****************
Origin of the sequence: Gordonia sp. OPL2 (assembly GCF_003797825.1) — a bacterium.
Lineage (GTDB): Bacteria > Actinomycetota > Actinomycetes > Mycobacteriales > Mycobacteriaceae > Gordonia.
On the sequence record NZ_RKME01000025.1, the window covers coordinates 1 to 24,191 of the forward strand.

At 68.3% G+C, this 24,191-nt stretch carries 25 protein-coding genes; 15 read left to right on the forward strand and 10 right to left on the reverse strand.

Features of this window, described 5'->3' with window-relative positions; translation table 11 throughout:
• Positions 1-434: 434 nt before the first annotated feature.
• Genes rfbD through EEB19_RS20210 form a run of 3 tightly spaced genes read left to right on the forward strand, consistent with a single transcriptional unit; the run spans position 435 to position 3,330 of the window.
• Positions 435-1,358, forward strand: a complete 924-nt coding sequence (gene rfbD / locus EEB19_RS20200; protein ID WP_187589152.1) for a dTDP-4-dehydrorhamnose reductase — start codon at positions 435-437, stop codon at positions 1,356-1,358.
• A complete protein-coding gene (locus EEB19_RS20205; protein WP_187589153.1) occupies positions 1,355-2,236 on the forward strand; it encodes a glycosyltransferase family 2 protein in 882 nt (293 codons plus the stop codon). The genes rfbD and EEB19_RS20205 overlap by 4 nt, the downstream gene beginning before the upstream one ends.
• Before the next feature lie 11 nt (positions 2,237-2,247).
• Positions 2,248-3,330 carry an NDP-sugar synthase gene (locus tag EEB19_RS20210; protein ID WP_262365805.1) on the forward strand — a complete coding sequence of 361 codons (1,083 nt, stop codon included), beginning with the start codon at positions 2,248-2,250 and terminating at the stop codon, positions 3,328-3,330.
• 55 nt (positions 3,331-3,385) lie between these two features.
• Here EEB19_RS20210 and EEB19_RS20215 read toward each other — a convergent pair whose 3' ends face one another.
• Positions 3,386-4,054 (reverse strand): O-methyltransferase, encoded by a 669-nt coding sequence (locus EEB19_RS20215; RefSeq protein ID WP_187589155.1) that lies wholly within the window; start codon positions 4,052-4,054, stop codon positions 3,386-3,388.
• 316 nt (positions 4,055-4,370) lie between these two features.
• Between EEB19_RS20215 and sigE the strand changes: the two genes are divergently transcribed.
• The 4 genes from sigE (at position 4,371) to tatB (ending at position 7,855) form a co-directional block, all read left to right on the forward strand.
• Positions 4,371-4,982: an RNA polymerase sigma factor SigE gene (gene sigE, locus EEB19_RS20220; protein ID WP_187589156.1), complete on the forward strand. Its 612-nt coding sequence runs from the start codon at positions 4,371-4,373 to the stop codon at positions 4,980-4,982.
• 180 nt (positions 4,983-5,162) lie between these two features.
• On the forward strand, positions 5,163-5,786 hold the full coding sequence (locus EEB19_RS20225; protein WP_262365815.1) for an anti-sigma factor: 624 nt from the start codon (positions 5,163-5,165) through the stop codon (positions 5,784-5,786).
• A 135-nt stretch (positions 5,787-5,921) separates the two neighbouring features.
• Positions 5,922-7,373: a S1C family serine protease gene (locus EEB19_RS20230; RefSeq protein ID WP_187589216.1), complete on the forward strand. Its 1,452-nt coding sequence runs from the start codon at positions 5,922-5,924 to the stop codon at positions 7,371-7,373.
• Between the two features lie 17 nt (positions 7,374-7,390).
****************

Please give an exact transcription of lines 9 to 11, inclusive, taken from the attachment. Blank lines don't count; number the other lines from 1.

• A complete protein-coding gene (locus EEB19_RS20205; protein WP_187589153.1) occupies positions 1,355-2,236 on the forward strand; it encodes a glycosyltransferase family 2 protein in 882 nt (293 codons plus the stop codon). The genes rfbD and EEB19_RS20205 overlap by 4 nt, the downstream gene beginning before the upstream one ends.
• Before the next feature lie 11 nt (positions 2,237-2,247).
• Positions 2,248-3,330 carry an NDP-sugar synthase gene (locus tag EEB19_RS20210; protein ID WP_262365805.1) on the forward strand — a complete coding sequence of 361 codons (1,083 nt, stop codon included), beginning with the start codon at positions 2,248-2,250 and terminating at the stop codon, positions 3,328-3,330.